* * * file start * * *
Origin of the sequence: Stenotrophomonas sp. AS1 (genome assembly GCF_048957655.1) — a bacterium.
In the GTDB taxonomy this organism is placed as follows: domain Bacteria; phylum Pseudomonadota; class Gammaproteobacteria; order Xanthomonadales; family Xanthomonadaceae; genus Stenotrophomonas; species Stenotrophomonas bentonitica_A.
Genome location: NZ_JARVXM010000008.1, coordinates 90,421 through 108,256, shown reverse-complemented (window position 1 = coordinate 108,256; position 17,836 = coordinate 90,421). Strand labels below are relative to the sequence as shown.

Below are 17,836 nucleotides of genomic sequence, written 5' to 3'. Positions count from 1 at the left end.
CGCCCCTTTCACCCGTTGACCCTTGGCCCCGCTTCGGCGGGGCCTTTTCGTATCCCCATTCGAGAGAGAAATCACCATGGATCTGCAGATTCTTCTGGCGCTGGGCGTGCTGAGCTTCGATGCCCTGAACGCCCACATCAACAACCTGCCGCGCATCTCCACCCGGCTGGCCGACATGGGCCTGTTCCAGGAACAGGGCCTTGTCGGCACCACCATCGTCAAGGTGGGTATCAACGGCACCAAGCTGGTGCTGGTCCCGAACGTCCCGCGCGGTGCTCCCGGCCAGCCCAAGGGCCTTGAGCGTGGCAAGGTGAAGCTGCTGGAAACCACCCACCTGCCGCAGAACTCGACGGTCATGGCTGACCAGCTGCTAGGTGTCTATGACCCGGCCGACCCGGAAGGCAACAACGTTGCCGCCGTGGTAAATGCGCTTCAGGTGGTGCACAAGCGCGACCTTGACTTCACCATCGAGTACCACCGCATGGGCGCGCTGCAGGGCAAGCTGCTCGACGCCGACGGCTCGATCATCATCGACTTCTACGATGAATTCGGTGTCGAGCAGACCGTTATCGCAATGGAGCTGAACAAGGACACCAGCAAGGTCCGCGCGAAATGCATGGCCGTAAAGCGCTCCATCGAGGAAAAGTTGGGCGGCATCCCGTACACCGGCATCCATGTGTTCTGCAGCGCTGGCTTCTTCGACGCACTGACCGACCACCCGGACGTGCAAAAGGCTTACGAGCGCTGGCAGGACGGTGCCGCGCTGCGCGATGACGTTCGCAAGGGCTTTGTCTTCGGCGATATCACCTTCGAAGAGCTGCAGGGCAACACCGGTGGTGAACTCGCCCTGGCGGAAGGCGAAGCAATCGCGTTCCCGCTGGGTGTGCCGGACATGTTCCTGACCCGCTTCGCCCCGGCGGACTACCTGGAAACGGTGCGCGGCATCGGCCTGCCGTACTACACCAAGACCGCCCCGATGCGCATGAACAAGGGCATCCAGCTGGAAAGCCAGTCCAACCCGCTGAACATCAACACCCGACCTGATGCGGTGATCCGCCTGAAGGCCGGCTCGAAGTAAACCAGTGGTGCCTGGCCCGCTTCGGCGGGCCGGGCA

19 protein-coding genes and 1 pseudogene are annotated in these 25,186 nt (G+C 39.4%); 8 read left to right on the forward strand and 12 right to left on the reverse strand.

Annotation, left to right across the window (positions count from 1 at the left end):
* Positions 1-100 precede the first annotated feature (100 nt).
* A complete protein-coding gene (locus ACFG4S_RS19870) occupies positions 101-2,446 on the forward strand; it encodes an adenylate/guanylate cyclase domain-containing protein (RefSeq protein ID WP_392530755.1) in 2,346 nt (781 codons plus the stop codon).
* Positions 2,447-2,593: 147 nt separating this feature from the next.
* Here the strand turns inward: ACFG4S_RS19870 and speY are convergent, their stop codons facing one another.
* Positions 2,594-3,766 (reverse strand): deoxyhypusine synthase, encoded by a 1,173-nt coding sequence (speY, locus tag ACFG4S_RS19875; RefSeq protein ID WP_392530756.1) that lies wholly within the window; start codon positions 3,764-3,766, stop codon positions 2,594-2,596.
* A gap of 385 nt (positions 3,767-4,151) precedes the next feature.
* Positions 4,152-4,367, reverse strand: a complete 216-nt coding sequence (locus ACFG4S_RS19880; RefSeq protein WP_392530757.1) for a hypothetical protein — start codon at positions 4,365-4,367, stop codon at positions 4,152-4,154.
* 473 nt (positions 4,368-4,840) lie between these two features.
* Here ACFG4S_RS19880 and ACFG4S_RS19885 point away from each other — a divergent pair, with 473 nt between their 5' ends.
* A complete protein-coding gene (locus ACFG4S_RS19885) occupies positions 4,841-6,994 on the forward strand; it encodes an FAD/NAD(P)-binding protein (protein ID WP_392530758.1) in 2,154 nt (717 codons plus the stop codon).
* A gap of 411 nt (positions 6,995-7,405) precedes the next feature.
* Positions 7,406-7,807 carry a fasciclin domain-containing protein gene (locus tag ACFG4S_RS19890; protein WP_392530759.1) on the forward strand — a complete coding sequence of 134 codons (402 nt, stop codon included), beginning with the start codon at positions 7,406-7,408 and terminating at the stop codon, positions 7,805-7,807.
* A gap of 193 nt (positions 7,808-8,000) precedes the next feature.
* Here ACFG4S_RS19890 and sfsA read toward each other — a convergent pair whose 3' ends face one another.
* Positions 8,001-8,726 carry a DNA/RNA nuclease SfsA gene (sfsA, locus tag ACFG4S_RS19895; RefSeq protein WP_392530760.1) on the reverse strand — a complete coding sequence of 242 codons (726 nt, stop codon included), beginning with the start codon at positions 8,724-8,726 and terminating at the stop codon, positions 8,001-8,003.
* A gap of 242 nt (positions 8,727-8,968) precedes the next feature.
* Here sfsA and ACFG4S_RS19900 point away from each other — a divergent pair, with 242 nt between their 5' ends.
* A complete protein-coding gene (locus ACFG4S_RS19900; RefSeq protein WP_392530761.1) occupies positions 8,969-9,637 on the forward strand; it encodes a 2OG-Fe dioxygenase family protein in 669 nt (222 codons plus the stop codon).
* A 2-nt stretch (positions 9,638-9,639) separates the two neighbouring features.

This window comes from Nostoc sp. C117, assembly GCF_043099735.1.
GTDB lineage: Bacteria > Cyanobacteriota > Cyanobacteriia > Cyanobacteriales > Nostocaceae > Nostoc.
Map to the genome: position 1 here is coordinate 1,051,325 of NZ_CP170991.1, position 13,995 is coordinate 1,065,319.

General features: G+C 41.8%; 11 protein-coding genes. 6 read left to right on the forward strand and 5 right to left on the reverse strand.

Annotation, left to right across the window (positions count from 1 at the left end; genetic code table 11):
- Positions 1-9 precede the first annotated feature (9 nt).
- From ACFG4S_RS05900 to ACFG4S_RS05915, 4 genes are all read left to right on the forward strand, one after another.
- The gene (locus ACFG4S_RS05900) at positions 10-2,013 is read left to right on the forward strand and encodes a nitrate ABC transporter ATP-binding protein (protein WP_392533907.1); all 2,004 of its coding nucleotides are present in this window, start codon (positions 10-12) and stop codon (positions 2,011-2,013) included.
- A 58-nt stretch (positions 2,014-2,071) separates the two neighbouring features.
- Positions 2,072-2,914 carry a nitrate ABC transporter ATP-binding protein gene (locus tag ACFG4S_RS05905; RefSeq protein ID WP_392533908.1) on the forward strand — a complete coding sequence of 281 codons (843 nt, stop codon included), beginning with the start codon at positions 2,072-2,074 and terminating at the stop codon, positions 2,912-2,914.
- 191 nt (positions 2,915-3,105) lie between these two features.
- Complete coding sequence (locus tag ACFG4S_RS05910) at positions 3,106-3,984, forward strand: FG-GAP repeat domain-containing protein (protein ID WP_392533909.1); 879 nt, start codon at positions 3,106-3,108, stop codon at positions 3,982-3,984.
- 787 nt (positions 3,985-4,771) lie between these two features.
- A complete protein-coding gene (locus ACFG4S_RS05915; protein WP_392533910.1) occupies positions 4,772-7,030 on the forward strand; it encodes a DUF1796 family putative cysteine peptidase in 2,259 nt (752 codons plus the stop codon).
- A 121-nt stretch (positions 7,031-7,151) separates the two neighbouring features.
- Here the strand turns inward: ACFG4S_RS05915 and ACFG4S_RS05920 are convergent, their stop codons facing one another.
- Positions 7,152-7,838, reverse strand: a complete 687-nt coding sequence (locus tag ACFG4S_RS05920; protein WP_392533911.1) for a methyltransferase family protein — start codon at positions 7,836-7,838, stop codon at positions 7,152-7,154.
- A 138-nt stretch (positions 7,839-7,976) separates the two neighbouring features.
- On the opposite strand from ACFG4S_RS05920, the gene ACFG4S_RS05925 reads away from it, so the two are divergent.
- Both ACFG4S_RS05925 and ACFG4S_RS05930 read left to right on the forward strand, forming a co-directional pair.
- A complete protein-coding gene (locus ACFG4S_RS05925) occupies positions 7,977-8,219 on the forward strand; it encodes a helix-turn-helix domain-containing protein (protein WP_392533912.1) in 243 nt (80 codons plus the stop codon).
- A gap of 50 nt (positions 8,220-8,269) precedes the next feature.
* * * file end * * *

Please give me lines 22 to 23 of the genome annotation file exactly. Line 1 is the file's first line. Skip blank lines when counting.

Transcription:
* Positions 8,001-8,726 carry a DNA/RNA nuclease SfsA gene (sfsA, locus tag ACFG4S_RS19895; RefSeq protein WP_392530760.1) on the reverse strand — a complete coding sequence of 242 codons (726 nt, stop codon included), beginning with the start codon at positions 8,724-8,726 and terminating at the stop codon, positions 8,001-8,003.
* A gap of 242 nt (positions 8,727-8,968) precedes the next feature.